(During wake- tonic discharge from ascending reticular formation to brain stem and midbrain stimulate medullary centers)


How can ventilatory response be changed to cause depressed ventilation in sleep?

Depress O2 and CO2 ventilatory responses + shift CO2 response curve to right = harder to stimulate


How can upper airway lead to depressed ventilation in sleep?

Sleep > depressed tonic activity in upper airway muscles > tongue fall back > upper airway obstruction


Control of breathing:
During non-REM sleep? (4 stages)

Stage 1 & 2 = control by wakefullness drive and metabolic

Stage 3 & 4 = control by metabolic only


REM sleep control of breathing? (tonic and phasic)

Tonic = Wakefulness drive and metabolic

Phasic = Behavioral


Awake control of breathing?

Rest = wakefulness drive and metabolic

Activity = behavioral


Compare the breathing patterns of stages of non REM sleep?

Stage 1 & 2 = periodic

Stage 3 & 4 = regular


Compare breathing pattern of REM sleep?

Tonic = regular

Phasic = irregular


Compare breathing pattern of awake ?

At rest = regular

Exercise = irregular


Periodic breathing occurs in Stage 1 & 2 (light) of Non-REM sleep. (** ask first **)

(await questions)


What is sleep apnea?

Pathological condition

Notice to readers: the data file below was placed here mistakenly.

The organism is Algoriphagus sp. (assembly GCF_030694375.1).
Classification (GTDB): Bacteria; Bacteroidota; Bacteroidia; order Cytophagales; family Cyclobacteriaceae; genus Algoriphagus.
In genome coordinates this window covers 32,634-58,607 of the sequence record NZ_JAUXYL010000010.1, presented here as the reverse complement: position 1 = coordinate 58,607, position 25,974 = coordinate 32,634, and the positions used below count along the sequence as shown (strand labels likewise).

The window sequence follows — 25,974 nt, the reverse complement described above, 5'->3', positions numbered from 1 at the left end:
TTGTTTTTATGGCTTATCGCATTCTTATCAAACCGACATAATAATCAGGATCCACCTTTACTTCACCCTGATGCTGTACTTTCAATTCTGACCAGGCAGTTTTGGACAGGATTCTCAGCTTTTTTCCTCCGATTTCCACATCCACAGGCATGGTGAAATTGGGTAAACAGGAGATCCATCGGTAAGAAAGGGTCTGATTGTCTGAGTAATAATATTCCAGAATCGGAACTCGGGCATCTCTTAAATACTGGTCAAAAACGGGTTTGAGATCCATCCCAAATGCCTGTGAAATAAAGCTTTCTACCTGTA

Periods of apnea (10-90sec) recurring AT LEAST 11 times per sleeping hour

(<5-10 episodes per sleeping hour is normal)


What are the 3 types of sleep apnea?

 Central apnea (loss of ventilatory effort: Decreased drive from brain; or Skeletal muscles do not contract)

 Obstructive apnea (upper airway obstruction)

 Mixed apnea (central + obstructive) – more common


What are some consequences of sleep apnea?

1) Snoring (partial upper airway obstruction)

2) Daytime sleepiness (interrupted sleep at night >need to compensate)

3) polycythemia, pulmonary constriction, right heart failure

4) systemic hypertension


Explain polycythemia and how pulmonary constriction can lead to RHF in sleep apnea?

1) Hypoxia > produce erythropoietin > polycythemia (more RBC) > blood more viscous and harder to pump

2) Repeated hypoxic episodes > pulmonary constriction > increase resistance

Right Heart hypertrophy > Failure


How can sleep apnea cause systemic hypertension?

Frequent cerebral arousals > repeated sympathetic activation > higher BP